Simultaneously, the overwhelming focus on valence politics crowds out discussions of ideological alternatives that are incompatible with the PAP’s platform. The centrality of valence politics, in short, allows the PAP to leverage its comparative advantages over the opposition while limiting its vulnerability to ideational challenges. This presents the opposition with a fundamental dilemma: it is exceedingly difficult to effectively challenge the PAP on valence considerations given the structural advantages held by the dominant party. At the same time, campaigning on ideological or policy-oriented appeals does not resonate with a sufficiently large proportion of the electorate to secure victory at the ballot box.

By contrast, UMNO made ideological and policy issues — primarily in the form of bumiputera (indigenous Malay) privileges — a central part of its platform. This left it vulnerable to parties like the Malaysian Islamic Party (PAS) and Bersatu, which were able to occupy similar policy spaces and disrupt UMNO’s exclusive linkage to relevant voters. The growing irrelevance of UMNO’s peninsular coalition partners undermined efforts to appeal on other policy positions, allowing the former opposition to capture most of the non-bumiputera vote in West Malaysia.

This does not mean that the emphasis on policy stances was absolute. Valence considerations also came into play. The scandals around Najib Razak clearly hurt UMNO’s credibility and pushed many former Barisan Nasional voters away.

But unlike in Singapore, Malaysia’s former opposition also had sufficient credibility to pull voters towards it on valence considerations. This results in part from their considerable governing experience at the state level, as well as the history of significant opposition presence in parliament. The central position of Bersatu — essentially an UMNO-splinter party — in the Pakatan Harapan opposition coalition also ensured that a post-transition government would be led by a figure that many Malay voters viewed as trustworthy and competent, as well as likely to maintain some degree of policy continuity.

Predicting elections is an inherently risky endeavour, as Trump, Brexit, and now Malaysia so clearly exemplify. But those political contestations involved relatively thin margins. That is not the case in Singapore, where the PAP maintains a substantial buffer that should remain robust for the foreseeable future. The timeframe for a transformation of political culture sufficient to open space for meaningful competition on positional issues is likely well more than the next election or two, as is the timeframe for building a credible opposition on a scale that could unseat the PAP on valence considerations.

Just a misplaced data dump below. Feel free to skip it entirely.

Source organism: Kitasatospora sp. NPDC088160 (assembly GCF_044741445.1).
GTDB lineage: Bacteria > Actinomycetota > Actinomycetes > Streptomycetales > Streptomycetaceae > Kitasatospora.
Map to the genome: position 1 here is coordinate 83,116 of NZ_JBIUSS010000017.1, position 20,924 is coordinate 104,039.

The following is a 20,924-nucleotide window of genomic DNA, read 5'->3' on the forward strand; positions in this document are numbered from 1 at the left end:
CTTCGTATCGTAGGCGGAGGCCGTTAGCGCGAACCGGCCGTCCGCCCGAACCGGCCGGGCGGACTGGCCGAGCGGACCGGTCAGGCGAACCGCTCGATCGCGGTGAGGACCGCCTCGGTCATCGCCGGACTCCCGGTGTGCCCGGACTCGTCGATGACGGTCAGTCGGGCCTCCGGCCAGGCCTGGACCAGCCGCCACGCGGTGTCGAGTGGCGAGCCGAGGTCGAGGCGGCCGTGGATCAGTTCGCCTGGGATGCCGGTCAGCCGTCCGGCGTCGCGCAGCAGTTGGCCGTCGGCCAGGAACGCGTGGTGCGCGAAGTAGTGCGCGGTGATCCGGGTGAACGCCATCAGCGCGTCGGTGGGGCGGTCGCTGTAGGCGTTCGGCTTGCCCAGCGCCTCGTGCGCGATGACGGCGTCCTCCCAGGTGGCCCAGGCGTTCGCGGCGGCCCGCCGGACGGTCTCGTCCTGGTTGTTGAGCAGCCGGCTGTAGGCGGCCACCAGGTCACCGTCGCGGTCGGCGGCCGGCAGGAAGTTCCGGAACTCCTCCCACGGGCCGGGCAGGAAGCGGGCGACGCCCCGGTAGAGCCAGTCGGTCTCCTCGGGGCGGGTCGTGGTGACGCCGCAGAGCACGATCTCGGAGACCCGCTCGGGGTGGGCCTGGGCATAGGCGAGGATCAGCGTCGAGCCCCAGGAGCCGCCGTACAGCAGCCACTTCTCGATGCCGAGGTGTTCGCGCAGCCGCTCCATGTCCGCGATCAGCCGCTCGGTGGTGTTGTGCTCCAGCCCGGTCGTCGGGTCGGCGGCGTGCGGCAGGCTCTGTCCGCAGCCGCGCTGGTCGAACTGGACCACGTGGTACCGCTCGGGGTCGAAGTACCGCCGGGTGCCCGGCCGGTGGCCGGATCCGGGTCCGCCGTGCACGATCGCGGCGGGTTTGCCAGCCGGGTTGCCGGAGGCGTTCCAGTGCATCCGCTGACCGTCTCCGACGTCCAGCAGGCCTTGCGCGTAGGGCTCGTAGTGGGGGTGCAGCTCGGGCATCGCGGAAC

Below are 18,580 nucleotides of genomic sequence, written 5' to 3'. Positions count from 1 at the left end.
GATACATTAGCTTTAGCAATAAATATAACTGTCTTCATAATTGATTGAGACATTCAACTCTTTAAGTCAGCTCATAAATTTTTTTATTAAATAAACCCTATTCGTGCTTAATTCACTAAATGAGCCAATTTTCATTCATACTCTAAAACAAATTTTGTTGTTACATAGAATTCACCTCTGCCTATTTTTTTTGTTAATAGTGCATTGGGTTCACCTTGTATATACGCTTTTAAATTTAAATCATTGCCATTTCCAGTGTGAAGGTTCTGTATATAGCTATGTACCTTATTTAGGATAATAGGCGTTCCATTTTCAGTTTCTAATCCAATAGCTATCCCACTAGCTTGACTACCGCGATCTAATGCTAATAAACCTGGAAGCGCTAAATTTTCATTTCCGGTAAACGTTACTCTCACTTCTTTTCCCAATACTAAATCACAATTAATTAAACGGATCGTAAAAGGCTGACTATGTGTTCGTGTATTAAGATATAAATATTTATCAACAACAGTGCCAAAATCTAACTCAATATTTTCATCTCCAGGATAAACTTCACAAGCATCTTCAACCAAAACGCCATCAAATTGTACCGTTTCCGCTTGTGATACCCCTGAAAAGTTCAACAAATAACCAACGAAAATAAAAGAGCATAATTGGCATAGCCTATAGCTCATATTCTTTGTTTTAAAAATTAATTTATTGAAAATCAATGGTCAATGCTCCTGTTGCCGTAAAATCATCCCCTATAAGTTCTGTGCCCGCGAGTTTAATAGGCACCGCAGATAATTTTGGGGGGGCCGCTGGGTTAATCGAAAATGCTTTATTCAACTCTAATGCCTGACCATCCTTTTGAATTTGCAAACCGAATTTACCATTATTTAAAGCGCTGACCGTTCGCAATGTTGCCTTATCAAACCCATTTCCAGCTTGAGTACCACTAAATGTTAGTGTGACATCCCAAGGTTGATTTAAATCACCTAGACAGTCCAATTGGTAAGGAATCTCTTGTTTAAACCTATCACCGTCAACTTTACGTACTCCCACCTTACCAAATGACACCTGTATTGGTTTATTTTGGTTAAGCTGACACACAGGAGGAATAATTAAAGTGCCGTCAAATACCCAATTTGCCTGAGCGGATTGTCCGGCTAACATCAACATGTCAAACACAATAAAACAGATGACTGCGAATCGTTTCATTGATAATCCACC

The only clear danger to the PAP’s grasp on power is the erosion of its own credibility. With its fate in its own hands and only its own missteps to fear, it is perhaps not surprising that the PAP has been rather reticent in addressing a range of contentious issues from inequality to housing and social change, as well as in passing the baton to its fourth generation of leaders.

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This article was first published on the East Asia Forum.

Kai Ostwald is an assistant professor in the School of Public Policy & Global Affairs and the Department of Political Science at the University of British Columbia (UBC). He is also the director of UBC’s Centre for Southeast Asia Research.

Steven Oliver is an assistant professor of political science at Yale-NUS College in Singapore.

This article was based on the authors’ journal article ‘Explaining Elections in Singapore: Dominant Party Resilience and Valence Politics’ published here.

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2 ST editors “disciplined” for having sex with SPH scholar!

Posted by temasektimes on October 3, 2018

Two senior editors of Singapore’s mainstream English newspaper The Straits Times were “disciplined” for having SEX with a SPH scholar!!!

According to Yahoo Singapore, a female scholar in her 20s who had affairs with the duo over separate periods attempted suicide and was admitted to hospital last week. The intern had purportedly to have attempted suicide after her boyfriend confronted her on the affair.

In a statement on Wednesday (Oct 3), SPH said:

“Our top priority is to ensure she receives all medical attention and assistance she needs as well as to provide help to her family at this difficult time.”